• Treating the Stomach meridian can be vital, not just because of location and function. The Stomach meridian plays a strong role in the “qi scaffolding” of the breast. I helped Peggy J., a double mastectomy patient, overcome so-called “phantom pain” by talking to her about the role of the Stomach meridian, and asking her to cup her hands around the twin spaces above her scars where she felt pain and where she had lost her physical breasts. I worked down the Stomach meridian and performed a slow-motion “ski-jump” over her hands, following the meridian line. Not only did Peggy feel the qi line, but a day later she told me the pain had gone. She was able to drive her car again and couldn’t wait to get back to the golf course!
  • Similarly, the Spleen and Pericardium meridians run through the upper outer quadrant of the breasts where most tumors occur. Your diagnostic techniques will help you select the most appropriate meridians and acupoints to treat, of course, but some simple off-the-body work following the line of the affected meridians through the area of surgery will help repair meridian qi unsettled by tumors and scalpels.
  • It’s always useful to ask your patients to demonstrate their range of motion so you can avoid any inappropriate movement or treatment position during simple stretching. Whether you work on a table or a floor mat, always ask your patients to arrange themselves in their most comfortable position. One of my patients, Lisa N., could hardly extend her arm in the supine position without a cushion for support.
  • Placing a light, colorful cloth over the area of surgery can help remind you of its exact location.
  • I often ask patients to draw their scars on body outlines, so I know the exact location. As an alternative, I suggest they line colorful Five Element stick-on dots over their clothing to track scars. I can then pinpoint the exact meridians and points affected locally and distally by the surgery. This is good for kids of all ages, especially when you show them in a mirror how stretching helps the scar “smile.”
  • If a patient is undergoing chemotherapy, the Pericardium is great for minimizing nausea, especially P6 and P8. Minimize movement to avoid vertigo, especially when working neck and shoulder points.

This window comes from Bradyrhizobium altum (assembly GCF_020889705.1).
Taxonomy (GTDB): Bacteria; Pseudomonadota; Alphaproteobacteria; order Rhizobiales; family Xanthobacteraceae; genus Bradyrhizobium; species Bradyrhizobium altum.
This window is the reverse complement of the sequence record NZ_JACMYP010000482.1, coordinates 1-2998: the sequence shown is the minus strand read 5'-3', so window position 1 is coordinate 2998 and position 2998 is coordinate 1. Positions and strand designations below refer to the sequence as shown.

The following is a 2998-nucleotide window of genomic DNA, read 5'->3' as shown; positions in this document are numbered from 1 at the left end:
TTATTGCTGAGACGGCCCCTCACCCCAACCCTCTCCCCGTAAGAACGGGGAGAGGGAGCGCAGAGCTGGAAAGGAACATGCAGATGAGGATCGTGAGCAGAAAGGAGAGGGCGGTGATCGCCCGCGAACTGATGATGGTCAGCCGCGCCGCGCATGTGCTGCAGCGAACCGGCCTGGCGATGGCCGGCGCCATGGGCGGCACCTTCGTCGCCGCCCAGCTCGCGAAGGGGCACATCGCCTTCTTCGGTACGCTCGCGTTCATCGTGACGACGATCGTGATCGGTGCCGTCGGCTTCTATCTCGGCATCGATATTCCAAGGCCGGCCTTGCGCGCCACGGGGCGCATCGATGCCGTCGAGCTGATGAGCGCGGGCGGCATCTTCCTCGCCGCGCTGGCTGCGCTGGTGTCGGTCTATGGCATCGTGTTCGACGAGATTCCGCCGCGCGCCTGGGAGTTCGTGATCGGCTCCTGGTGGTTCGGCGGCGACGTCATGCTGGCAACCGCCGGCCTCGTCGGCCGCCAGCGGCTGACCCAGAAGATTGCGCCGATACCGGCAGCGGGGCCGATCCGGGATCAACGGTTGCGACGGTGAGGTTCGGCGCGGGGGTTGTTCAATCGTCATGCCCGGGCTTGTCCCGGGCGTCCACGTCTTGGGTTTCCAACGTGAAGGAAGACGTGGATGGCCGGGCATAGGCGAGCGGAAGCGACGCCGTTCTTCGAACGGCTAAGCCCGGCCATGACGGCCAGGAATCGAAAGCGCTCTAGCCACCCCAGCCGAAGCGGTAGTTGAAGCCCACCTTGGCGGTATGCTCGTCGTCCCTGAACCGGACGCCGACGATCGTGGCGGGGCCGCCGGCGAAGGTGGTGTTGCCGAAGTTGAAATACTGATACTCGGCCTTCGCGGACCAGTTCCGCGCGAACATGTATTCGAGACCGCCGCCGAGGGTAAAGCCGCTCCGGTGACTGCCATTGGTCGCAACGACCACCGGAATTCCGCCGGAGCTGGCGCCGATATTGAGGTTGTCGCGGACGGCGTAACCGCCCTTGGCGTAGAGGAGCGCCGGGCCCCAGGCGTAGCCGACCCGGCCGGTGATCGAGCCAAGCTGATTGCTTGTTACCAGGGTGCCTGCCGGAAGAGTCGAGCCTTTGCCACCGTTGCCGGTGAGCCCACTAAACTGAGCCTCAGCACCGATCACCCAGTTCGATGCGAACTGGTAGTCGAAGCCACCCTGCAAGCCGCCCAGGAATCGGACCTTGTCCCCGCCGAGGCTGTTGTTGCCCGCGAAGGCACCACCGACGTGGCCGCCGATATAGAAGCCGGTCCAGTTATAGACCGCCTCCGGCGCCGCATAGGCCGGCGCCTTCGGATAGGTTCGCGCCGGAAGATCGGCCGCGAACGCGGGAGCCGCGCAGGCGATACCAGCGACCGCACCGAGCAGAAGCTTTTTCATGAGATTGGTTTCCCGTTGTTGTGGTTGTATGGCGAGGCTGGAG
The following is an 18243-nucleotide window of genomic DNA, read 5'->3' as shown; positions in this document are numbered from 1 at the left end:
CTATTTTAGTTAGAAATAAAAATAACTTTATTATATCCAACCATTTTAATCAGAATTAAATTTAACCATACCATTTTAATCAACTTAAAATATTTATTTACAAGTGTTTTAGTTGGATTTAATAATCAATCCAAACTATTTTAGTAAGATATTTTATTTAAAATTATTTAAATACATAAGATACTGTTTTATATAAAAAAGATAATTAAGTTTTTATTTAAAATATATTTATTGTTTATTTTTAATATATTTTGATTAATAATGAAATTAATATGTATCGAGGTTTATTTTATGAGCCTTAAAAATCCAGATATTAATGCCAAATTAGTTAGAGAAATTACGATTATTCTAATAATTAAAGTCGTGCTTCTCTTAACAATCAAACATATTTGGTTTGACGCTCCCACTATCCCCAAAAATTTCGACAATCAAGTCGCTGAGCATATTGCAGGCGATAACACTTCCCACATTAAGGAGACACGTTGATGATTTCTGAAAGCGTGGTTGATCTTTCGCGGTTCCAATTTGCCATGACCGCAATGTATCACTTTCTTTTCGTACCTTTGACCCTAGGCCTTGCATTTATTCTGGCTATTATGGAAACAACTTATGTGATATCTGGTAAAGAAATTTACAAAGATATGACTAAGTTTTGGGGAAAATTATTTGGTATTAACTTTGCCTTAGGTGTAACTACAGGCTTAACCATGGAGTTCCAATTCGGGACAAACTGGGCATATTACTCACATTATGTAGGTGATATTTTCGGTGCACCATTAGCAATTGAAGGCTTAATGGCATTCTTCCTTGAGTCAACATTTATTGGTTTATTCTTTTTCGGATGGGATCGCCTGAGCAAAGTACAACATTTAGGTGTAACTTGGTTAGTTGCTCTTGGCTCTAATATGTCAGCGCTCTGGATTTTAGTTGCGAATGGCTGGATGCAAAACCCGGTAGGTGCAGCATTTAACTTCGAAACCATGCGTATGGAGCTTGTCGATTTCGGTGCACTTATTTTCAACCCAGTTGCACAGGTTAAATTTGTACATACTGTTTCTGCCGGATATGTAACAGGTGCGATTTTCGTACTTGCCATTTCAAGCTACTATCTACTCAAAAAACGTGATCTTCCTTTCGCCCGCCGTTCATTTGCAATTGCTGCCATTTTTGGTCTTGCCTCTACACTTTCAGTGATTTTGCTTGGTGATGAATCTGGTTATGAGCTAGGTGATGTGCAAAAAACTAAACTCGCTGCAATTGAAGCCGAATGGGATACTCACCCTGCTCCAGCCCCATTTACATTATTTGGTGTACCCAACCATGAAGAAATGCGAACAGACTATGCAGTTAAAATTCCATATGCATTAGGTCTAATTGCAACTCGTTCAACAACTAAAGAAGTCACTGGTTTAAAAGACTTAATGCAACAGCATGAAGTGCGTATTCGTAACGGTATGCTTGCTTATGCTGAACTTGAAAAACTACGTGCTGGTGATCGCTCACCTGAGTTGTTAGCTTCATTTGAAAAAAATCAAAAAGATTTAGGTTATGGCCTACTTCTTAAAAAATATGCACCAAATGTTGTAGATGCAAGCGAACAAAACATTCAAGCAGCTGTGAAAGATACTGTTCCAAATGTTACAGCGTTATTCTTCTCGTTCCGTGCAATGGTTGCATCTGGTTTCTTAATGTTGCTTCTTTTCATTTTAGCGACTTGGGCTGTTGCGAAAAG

• Remember that chemotherapy hits jing (affecting bone marrow, causing hair loss, and in some cases, premature onset of menopause). There’s a subtle art in using shiatsu to minimize pain and nausea during the actual chemotherapy process, as has been discovered by a sensitive shiatsu therapist and AOBTA board member, Wayne Mylin, in the sessions he gives in a Philadelphia cancer clinic.
  • Rebuilding jing and the immune system after chemotherapy is one part of survival. Humor, life goals, a strong support system, a selection of mainstream and alternative therapies, and economic security, can all make the difference between life and death. I’ll expand on that in part two in my next column.

Finally, here are some …

Useful Tips Surrounding the Treatment of Cancer Patients

  1. Encourage patients to spend time empowering themselves by networking and seeking solid information before they rush into decisions about surgery and adjuvant therapies (either mainstream or alternative). Patients often go into a tailspin when they are told they have cancer. Be reassuring and supportive. It’s not helpful to throw “New Age” theories at them about why they got cancer.
  2. Encourage patients’ families and friends to create a support network so practical needs can be spread around the group, such as setting up phone trees, group rides, picking up kids from school, shopping, etc. This helps free time and precious qi for the patient to deal with immediate concerns.
  3. Treat your patients with ABT and meridian stretching, or ABT and needling, as often as you can before surgery. You can help enhance qi by encouraging them to do some relevant form of exercises the day before surgery. I went rowing on the lake in New York’s Central Park with my loved ones before my mastectomy, to enhance my upper body qi.